By Pravin Jeyaraj
The coronavirus pandemic, however, has exposed a different reality. What Zero Hours Justice has found is that many casual workers have still had regular patterns and hours of work, as if they are permanent full-time or part-time employees, but without the same level of employment rights. When there was a shortage of staff and enough work to go around, the lack of a guarantee of work was less noticeable. In 2020, however, the government's strategy for tackling Covid-19 has lead to employers having to close down or reduce services for indeterminate periods of time. As a result, the lack of a guarantee of work has seen zero hours workers of all forms experience a drastic of loss of what had been regular income.
Many employers, but not all, have simply chosen to not furlough zero hours contract workers, even though individual employment situation would have made workers eligible to be furloughed. Often, the reason for not furloughing zero hours contract workers was the lack of any contractual right to pay for work not performed. On the face of it, this sounds like a reasonable position to take, until one takes into account that many zero hours contract workers may actually be working like full-time or part-time employees. Furthermore, they may also lose out on employment rights because the breaks in their regular working pattern mean they cannot claim to have continuous employment.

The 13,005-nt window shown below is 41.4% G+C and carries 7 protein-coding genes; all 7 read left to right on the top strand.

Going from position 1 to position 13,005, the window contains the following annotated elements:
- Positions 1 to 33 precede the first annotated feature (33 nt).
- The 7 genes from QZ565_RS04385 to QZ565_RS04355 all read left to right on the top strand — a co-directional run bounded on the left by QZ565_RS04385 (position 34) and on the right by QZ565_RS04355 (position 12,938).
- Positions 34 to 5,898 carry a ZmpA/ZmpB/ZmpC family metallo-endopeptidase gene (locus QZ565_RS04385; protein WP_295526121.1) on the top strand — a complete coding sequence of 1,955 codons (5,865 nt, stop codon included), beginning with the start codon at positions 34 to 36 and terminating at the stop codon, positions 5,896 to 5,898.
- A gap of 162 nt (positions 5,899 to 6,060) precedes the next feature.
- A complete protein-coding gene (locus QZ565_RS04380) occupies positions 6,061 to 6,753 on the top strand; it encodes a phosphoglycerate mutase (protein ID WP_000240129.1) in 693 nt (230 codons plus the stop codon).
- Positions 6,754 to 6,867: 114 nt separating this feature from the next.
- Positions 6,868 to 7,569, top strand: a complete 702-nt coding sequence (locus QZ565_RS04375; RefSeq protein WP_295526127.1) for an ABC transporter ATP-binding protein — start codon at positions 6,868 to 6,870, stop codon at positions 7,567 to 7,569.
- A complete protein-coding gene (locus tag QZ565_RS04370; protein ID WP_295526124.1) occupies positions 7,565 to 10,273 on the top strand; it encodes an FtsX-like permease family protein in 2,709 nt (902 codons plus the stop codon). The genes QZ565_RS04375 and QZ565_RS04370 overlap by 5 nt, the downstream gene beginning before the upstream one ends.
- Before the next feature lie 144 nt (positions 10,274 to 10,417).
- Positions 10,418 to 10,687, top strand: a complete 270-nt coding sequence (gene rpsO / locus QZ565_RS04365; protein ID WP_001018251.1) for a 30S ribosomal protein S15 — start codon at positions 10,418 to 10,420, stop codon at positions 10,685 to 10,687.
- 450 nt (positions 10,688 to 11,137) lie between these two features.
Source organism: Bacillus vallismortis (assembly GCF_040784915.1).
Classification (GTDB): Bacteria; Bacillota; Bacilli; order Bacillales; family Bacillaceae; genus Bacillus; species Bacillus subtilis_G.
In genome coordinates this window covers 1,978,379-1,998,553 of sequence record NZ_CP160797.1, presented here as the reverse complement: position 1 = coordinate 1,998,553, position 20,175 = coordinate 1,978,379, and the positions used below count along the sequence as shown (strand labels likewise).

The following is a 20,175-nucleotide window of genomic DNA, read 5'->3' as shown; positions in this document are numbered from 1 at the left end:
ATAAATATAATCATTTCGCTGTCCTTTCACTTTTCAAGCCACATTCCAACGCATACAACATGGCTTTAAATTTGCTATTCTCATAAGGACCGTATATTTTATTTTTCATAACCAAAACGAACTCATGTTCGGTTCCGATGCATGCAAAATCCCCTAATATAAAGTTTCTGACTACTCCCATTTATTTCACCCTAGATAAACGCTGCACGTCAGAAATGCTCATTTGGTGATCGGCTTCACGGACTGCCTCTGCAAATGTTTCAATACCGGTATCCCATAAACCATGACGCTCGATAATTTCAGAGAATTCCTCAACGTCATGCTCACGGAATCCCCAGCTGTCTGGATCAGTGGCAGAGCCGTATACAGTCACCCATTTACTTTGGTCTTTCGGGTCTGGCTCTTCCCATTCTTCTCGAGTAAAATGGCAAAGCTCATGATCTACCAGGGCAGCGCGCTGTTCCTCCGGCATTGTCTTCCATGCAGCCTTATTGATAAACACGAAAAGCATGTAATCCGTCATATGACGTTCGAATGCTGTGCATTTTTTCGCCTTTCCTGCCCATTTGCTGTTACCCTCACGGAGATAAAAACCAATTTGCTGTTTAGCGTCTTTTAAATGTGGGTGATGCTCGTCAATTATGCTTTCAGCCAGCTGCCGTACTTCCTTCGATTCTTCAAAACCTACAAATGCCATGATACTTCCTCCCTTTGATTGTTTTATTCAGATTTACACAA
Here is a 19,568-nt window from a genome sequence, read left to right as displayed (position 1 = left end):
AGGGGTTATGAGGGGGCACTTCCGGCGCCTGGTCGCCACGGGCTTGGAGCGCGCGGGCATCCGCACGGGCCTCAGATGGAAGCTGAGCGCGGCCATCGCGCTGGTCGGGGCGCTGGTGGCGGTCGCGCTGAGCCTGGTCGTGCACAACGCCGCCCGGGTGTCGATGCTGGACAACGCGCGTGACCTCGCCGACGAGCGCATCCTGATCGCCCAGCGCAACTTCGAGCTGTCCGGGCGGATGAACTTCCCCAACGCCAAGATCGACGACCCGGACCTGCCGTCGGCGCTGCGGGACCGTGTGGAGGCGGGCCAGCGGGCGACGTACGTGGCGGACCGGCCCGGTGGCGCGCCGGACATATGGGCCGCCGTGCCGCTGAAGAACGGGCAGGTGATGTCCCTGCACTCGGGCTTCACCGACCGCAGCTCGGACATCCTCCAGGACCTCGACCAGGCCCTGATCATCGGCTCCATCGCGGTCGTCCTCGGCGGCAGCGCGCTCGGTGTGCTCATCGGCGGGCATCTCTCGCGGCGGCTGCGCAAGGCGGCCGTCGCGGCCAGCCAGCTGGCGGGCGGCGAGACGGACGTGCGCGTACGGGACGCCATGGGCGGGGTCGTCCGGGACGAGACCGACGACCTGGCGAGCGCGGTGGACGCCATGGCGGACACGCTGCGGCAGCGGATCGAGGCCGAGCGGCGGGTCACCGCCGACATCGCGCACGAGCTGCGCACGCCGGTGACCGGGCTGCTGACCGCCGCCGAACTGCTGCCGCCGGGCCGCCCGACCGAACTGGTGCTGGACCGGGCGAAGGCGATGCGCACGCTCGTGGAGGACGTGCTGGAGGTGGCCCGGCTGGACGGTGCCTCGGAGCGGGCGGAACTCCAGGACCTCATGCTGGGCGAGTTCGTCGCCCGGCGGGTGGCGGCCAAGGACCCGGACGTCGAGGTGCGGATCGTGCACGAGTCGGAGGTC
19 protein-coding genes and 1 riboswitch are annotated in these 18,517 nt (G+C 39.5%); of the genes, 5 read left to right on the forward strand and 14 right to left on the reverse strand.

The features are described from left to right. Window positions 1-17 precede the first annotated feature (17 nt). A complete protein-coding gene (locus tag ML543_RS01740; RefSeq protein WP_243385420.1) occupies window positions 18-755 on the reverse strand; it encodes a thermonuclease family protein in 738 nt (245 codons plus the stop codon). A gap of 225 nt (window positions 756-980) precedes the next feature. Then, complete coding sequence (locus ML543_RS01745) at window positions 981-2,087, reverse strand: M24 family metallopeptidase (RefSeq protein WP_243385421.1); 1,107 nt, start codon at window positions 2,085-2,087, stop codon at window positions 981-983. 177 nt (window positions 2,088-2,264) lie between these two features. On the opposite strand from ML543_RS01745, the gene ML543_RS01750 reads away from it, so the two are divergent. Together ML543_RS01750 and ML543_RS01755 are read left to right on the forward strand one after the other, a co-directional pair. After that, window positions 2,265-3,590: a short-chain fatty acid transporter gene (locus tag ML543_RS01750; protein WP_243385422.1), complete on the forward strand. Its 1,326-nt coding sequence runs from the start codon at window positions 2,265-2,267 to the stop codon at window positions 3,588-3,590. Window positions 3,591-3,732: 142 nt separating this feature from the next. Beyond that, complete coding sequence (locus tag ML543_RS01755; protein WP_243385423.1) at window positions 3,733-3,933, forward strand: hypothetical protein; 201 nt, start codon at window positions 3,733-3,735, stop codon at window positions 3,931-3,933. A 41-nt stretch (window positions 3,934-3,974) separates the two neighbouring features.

Australia are just the latest in a line of countries with common law jurisdiction to attempt to significantly improve the lot of zero hours contract workers. In April 2017, zero hours contracts were effectively banned by New Zealand. Then, in 2018, on Christmas day, Ireland banned the use of zero hours contracts except in certain limited circumstances. A recent court ruling in South Africa, which has a hybrid legal system, found that amendments to the Labour Relations Act in 2015 meant zero hours contract workers could not be treated less favourably than permanent employees doing the same work. In this case, it was decided that not being guaranteed minimum hours was less favourable treatment.
The United Kingdom, by comparison, has lagged behind its common law counterparts in the protection of zero hours contract workers. The most it has managed has been the banning of exclusivity clauses that zero hours contract workers from finding additional work when their main employer could not guarantee work. In 2019, it consulted on a number of reforms, including compensation for shifts cancelled at short notice and the requirement for a minimum notice period to cancelling shifts. The government appears to have forgotten about this consultation. If such a change in a law had been introduced, it would have made a big difference to the thousands of zero hours contract workers who suddenly lost work during the pandemic. But that would have been just the tip of the iceberg. More importantly, in the post-Brexit economic environment, how does the UK government hope to agree adequate free trade deals with other English-speaking countries when its protection of the most vulnerable workers appear to be weaker?
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